- Sustainable banking strategy. Define your sustainability strategy and develop an action plan to deliver on it. Conduct a thorough analysis and chart a course toward becoming a “responsible bank.” Determine the business model and technology required to capitalize on the opportunity and define your value proposition to your clients. Examine your organization’s culture for ways to embed positive initiatives that recognize, reward and promote sustainability across the enterprise. This comes down to governance and change management. Embed sustainability into the right governance and start training all people now on the new way forward.
- Risk and regulatory compliance. ESG regulation is evolving at high pace and scrutiny is already moving beyond climate change and will further address the social and governance aspects. Some regulatory requirements are already in force, such as climate stress tests and sustainability disclosures. Filtering lending books against taxonomies will come next. Banks should try to get ahead of the regulatory curve. Managing ESG-related risk exposures is not only about regulatory reporting but should be seen as a paradigm shift for end-to-end risk management frameworks and policies. Bolster your data capabilities with intelligent tools to help collect, validate, and analyze ESG data and ensure you turn data to insights to actions.
- Sustainable product offerings. Banks are already seeking the competitive edge in the green funding market with innovative green products like bonds, sustainable mortgages and sustainability-linked loans. This will spark a chain reaction across multiple industries to adopt sustainability. At the moment, banks are feeling pressure, but ESG-linked products—on both the lending and the investment sides—can be a competitive advantage. Banks will need products and processes to support green initiatives, but those solutions must be efficient when it comes to process frameworks and technical architecture. Seek out advisory support from your ecosystem partners to assist with the required policy, process and technology changes.
- A smart target operating model for sustainable banking. Accenture sees a clear influence of ESG on banks’ target operating models, including front and back offices. Sustainable finance decisioning and monitoring, ESG client due diligence, investment advice and supply chain finance are just a few of the already known use cases—there’s actually a plethora of them. With ESG frameworks and taxonomies still being too volatile, and available data like ESG ratings not coherent enough or available for all clients, we expect to see massive efforts by cohorts of ESG analysts. A smart operating model for sustainability combines strong operational discipline, work orchestration and governance. It makes the most of intelligent outreach to existing clients with digital channels supported by an integrated ecosystem of data suppliers to help manage the efforts. ESG data should become an integral part of client lifecycle management, building upon the KYC and AML checks and capabilities which are already part of it.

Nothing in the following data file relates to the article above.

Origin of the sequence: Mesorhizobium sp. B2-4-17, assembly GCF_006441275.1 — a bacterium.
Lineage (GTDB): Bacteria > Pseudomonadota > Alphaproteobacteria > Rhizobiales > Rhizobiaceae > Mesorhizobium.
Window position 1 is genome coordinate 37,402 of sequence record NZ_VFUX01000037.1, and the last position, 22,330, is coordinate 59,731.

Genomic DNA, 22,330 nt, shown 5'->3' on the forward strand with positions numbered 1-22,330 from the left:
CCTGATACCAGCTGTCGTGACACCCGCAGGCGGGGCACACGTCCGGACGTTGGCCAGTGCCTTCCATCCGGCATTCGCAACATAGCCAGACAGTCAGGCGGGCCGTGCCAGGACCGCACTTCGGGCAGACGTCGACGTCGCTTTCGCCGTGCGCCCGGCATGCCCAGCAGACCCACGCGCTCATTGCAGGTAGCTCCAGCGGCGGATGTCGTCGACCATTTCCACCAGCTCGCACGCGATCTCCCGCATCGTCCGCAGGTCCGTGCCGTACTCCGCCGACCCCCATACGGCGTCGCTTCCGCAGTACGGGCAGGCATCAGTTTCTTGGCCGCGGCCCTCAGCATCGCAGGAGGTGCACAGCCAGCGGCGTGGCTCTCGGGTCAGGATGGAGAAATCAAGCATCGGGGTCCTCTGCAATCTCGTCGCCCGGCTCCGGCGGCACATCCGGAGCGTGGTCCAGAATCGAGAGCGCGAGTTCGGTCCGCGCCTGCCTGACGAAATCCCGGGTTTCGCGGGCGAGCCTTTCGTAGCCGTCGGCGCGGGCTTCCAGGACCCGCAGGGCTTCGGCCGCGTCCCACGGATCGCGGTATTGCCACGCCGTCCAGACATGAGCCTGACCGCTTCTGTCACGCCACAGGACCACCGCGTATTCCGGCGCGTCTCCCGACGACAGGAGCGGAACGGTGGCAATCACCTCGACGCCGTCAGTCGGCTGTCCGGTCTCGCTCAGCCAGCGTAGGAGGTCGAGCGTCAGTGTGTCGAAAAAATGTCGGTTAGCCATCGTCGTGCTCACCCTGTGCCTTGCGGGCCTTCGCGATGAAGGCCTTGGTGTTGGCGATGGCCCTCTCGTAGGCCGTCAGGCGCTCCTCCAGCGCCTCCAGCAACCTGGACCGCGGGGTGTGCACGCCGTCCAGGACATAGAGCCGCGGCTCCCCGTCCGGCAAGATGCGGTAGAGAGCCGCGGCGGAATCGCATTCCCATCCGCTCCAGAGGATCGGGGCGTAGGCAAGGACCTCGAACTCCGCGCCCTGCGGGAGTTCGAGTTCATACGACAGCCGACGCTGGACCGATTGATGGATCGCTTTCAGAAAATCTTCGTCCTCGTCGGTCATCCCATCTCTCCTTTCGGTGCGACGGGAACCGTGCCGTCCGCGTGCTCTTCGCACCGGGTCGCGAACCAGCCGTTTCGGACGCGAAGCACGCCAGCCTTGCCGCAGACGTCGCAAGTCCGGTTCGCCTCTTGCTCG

- Green IT: Become operationally efficient by moving applications, data and infrastructure to the cloud, delivering a one-two punch for stakeholder value by reducing carbon emissions and operations costs. When approached from a sustainability perspective, cloud migration can reduce global carbon emissions by 59 million tons of CO2 per year. Accenture research calculates this reduction represents a 5.9% reduction in total IT emissions. That’s the equivalent of taking 22 million cars off the road—a massive reduction that can help us meet our collective climate change commitments.
This is a moment of critical importance. The challenge is real and the work ahead is complicated. But it’s work that we must get right. Banks that visualize and execute their sustainability agendas now will have first-mover advantage in the race to meet—and even exceed—their sustainability goals. It’s time to get to work.
In my next blog post, I’ll discuss the complexity of ESG due diligence and the data challenge when it comes to banking sustainability.
Accenture can help you achieve your sustainability goals with tried-and-tested solutions. Contact me to discuss how.